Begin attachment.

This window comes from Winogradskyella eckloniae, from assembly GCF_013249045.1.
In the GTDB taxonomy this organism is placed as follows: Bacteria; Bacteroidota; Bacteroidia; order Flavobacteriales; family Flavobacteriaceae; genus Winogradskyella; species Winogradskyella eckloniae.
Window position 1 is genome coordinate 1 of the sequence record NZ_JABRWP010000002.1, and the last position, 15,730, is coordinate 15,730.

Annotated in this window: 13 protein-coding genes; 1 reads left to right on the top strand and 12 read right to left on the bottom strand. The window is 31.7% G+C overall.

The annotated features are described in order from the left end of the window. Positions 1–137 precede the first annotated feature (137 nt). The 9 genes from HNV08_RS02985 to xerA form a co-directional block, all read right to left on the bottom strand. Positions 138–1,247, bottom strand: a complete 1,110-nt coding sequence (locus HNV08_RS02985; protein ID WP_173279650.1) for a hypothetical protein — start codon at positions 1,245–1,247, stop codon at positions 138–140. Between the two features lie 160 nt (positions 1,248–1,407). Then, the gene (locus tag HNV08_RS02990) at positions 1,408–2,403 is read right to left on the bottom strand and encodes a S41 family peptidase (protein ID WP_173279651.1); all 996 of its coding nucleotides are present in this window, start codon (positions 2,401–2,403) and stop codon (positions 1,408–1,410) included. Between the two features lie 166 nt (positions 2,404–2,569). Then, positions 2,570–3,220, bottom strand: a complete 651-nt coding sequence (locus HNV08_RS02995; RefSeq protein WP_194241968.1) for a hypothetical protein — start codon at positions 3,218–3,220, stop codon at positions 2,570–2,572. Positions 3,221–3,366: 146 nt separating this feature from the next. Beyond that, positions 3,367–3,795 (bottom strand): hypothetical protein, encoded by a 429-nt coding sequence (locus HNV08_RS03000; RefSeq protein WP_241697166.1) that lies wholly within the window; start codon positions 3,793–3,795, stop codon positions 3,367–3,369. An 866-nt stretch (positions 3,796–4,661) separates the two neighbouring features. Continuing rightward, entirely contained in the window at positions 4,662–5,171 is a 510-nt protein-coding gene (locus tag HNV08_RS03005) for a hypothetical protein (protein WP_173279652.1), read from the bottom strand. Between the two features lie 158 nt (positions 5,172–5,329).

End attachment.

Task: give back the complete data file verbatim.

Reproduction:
This window comes from Winogradskyella eckloniae, from assembly GCF_013249045.1.
In the GTDB taxonomy this organism is placed as follows: Bacteria; Bacteroidota; Bacteroidia; order Flavobacteriales; family Flavobacteriaceae; genus Winogradskyella; species Winogradskyella eckloniae.
Window position 1 is genome coordinate 1 of the sequence record NZ_JABRWP010000002.1, and the last position, 15,730, is coordinate 15,730.

Annotated in this window: 13 protein-coding genes; 1 reads left to right on the top strand and 12 read right to left on the bottom strand. The window is 31.7% G+C overall.

The annotated features are described in order from the left end of the window. Positions 1–137 precede the first annotated feature (137 nt). The 9 genes from HNV08_RS02985 to xerA form a co-directional block, all read right to left on the bottom strand. Positions 138–1,247, bottom strand: a complete 1,110-nt coding sequence (locus HNV08_RS02985; protein ID WP_173279650.1) for a hypothetical protein — start codon at positions 1,245–1,247, stop codon at positions 138–140. Between the two features lie 160 nt (positions 1,248–1,407). Then, the gene (locus tag HNV08_RS02990) at positions 1,408–2,403 is read right to left on the bottom strand and encodes a S41 family peptidase (protein ID WP_173279651.1); all 996 of its coding nucleotides are present in this window, start codon (positions 2,401–2,403) and stop codon (positions 1,408–1,410) included. Between the two features lie 166 nt (positions 2,404–2,569). Then, positions 2,570–3,220, bottom strand: a complete 651-nt coding sequence (locus HNV08_RS02995; RefSeq protein WP_194241968.1) for a hypothetical protein — start codon at positions 3,218–3,220, stop codon at positions 2,570–2,572. Positions 3,221–3,366: 146 nt separating this feature from the next. Beyond that, positions 3,367–3,795 (bottom strand): hypothetical protein, encoded by a 429-nt coding sequence (locus HNV08_RS03000; RefSeq protein WP_241697166.1) that lies wholly within the window; start codon positions 3,793–3,795, stop codon positions 3,367–3,369. An 866-nt stretch (positions 3,796–4,661) separates the two neighbouring features. Continuing rightward, entirely contained in the window at positions 4,662–5,171 is a 510-nt protein-coding gene (locus tag HNV08_RS03005) for a hypothetical protein (protein WP_173279652.1), read from the bottom strand. Between the two features lie 158 nt (positions 5,172–5,329).